Socialist darling Alexandria Ocasio-Cortez recently explained how the far left can copy her strategy for success, and it has nothing to do with convincing voters to support her bright “new” ideas.

Essentially, the woman Democratic National Committee Chairman Tom Perez calls the “future” of the party wants to create new voters who align with her “progressive” politics – the same strategy union bosses have promoted for years.

A moderator at a recent Democracy Now! event asked Ocasio-Cortez to lay out how she managed to unseat Joe Crowley, chair of the house Democratic Caucus, during the primary for New York’s 14th congressional district, and here’s what she had to say.

“I do think that the way we won in New York 14 is a model for how we can win almost anywhere,” the 28-year-old said, adding that she was aware the “New York political machine” was not on her side.

“I knew that if we were going to win the way that progressives win on an unapologetic message is by expanding the electorate. That’s the only way that we can win strategically. It’s not by rushing to the center, it’s not … spending all of our energy trying to win over people who have different opinions,” she said.

“It’s by expanding the electorate, speaking to those that feel disenchanted, dejected, cynical about our politics and letting them know that we’re fighting for them.”

Flashback to 2009, when Service Employees International Union Executive Vice President Eliseo Medina – leader of the Democratic Socialists of America – explained at an “America’s Future Now!” conference how the “expand the electorate” approach favors the far left.

“Now as you know, the negative tone of the immigration debate has created intense interest in the Latino and immigrant community. We in the last election had the largest turnout of Latino voters in our history. And everything tells us these voters fully intend to become engaged into the elections in the future. They have tasted what it is like to participate and win and they are not going to go away,” he said, according to EAGnews.

“Now, when they voted in November (2008), they voted overwhelmingly for progressive candidates. Barack Obama got two out of every three voters that showed up and so I think there’s two things, very quickly, that matter for the progressive community,” Medina continued.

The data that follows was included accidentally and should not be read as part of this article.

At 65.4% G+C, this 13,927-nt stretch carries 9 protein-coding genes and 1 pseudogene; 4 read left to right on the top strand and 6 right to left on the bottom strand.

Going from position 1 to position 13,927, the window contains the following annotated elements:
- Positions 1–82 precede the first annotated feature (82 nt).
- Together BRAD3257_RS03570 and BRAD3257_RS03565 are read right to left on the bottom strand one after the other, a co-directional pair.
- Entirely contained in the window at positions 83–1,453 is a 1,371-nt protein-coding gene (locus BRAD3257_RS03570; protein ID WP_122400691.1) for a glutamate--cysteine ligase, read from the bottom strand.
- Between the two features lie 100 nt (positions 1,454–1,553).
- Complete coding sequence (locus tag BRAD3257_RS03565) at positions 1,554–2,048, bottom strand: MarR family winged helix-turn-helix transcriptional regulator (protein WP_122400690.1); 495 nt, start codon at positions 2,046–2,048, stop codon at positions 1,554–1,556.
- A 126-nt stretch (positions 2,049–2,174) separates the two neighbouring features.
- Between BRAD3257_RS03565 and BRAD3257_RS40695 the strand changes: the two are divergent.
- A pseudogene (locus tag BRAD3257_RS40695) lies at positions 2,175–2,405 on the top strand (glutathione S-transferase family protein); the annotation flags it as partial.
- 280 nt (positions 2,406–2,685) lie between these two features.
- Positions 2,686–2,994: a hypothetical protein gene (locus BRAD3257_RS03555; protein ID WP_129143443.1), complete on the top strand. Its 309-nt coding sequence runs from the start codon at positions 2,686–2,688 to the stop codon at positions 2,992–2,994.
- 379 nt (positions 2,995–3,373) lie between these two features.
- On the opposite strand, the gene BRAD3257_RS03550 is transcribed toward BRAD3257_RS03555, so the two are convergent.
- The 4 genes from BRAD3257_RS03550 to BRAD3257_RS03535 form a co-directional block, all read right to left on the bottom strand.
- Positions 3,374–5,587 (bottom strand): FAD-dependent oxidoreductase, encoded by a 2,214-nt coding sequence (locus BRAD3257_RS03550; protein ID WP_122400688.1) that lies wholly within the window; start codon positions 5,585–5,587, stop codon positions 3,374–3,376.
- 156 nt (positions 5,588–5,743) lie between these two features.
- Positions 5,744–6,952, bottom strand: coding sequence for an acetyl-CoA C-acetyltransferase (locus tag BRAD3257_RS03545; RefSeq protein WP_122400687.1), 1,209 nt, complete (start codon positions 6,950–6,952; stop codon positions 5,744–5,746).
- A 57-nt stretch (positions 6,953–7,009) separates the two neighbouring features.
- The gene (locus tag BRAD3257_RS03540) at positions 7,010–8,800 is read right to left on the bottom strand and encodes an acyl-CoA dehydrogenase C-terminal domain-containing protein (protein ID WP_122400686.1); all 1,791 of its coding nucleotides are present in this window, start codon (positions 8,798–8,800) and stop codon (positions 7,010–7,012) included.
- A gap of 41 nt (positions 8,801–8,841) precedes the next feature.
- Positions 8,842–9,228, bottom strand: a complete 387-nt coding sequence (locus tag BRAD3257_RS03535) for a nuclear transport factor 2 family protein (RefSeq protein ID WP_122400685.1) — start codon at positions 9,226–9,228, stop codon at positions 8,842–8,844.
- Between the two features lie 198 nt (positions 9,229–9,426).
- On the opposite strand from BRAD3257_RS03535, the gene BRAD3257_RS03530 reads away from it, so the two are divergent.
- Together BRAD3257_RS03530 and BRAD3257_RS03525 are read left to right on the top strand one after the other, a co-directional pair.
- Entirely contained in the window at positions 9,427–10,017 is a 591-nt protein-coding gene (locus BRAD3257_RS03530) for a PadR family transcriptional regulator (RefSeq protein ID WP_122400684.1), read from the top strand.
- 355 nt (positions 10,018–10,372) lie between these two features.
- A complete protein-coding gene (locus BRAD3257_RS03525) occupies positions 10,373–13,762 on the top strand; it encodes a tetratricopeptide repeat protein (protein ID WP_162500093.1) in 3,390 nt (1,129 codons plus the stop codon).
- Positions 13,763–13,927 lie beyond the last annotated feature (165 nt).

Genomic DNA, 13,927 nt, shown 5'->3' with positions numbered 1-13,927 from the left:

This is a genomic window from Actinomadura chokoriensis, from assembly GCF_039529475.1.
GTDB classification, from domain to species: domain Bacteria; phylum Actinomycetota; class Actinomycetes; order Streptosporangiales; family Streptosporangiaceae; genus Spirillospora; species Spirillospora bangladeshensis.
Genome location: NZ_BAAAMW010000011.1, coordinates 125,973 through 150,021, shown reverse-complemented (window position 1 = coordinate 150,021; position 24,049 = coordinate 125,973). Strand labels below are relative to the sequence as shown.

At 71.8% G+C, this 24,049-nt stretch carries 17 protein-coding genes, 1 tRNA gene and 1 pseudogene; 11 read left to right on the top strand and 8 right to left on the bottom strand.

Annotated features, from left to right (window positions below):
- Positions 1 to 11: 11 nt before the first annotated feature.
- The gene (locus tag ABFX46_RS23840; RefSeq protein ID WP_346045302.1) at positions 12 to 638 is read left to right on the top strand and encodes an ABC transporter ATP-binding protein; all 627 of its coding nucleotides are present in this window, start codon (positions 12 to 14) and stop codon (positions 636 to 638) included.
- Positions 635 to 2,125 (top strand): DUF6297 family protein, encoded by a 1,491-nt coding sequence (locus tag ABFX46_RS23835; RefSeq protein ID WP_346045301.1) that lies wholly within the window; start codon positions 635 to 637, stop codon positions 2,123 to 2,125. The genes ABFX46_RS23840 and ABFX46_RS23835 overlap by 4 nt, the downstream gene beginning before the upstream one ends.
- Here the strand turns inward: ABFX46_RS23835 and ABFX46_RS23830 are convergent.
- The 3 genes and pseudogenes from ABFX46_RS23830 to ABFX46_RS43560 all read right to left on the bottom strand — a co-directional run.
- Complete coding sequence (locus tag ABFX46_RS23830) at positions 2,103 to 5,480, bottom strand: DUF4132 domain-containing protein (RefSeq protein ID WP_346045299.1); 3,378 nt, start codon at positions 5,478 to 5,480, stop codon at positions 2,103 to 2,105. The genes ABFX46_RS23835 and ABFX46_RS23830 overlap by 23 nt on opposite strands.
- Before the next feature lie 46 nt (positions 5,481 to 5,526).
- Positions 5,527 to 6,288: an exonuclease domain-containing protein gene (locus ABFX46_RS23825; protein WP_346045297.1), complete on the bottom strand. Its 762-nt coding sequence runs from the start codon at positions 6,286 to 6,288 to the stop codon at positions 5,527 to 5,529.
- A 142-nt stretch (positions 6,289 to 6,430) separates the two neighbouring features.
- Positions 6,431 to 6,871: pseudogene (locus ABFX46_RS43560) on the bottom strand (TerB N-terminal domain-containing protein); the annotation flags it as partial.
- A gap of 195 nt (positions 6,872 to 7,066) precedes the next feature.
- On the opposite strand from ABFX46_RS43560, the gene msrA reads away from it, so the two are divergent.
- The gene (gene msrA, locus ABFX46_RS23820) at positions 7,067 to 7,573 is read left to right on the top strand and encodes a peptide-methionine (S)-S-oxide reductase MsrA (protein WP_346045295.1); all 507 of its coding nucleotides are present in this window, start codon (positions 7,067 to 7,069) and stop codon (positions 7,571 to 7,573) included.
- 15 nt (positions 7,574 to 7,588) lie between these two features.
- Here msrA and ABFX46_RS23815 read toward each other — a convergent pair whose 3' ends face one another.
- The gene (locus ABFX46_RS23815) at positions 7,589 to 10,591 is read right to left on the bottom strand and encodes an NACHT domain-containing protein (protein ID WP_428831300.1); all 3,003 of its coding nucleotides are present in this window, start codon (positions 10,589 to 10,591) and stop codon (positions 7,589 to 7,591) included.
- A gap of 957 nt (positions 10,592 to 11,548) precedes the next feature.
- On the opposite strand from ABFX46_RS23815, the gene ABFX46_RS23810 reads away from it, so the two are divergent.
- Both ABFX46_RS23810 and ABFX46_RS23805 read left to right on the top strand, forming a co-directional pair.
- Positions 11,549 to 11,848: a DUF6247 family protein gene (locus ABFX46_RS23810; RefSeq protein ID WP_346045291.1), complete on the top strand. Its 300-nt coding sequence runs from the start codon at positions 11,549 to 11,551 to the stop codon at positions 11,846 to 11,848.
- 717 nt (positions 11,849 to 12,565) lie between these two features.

“One, if we are to expect this electorate to win, the progressive community needs to be solidly on the side of immigrants. That will solidify and expand the progressive coalition for the future,” he said. “Two, we reform the immigration laws, it puts 12 million on the path to citizenship and eventually voters. Can you imagine if we have even the same ratio – two out of three – eight million new voters that care about our issue and will be voting.

“We will create a governing coalition for the long-term, not just for an election cycle.”

Is it any wonder why Ocasio-Cortez’s campaign centered on abolishing Immigration and Customs Enforcement and creating a path to citizenship for both legal and illegal immigrants? She also wants a government job guarantee, free public college for everyone, government run prisons, and more restrictions on gun owners.

Ocasio-Cortez faces Republican St. John’s University economics professor Anthony Pappas in the November 6 general election, though New York’s 14th congressional district has six times as many Democrats as Republicans, making Ocasio-Cortez’s victory virtually guaranteed.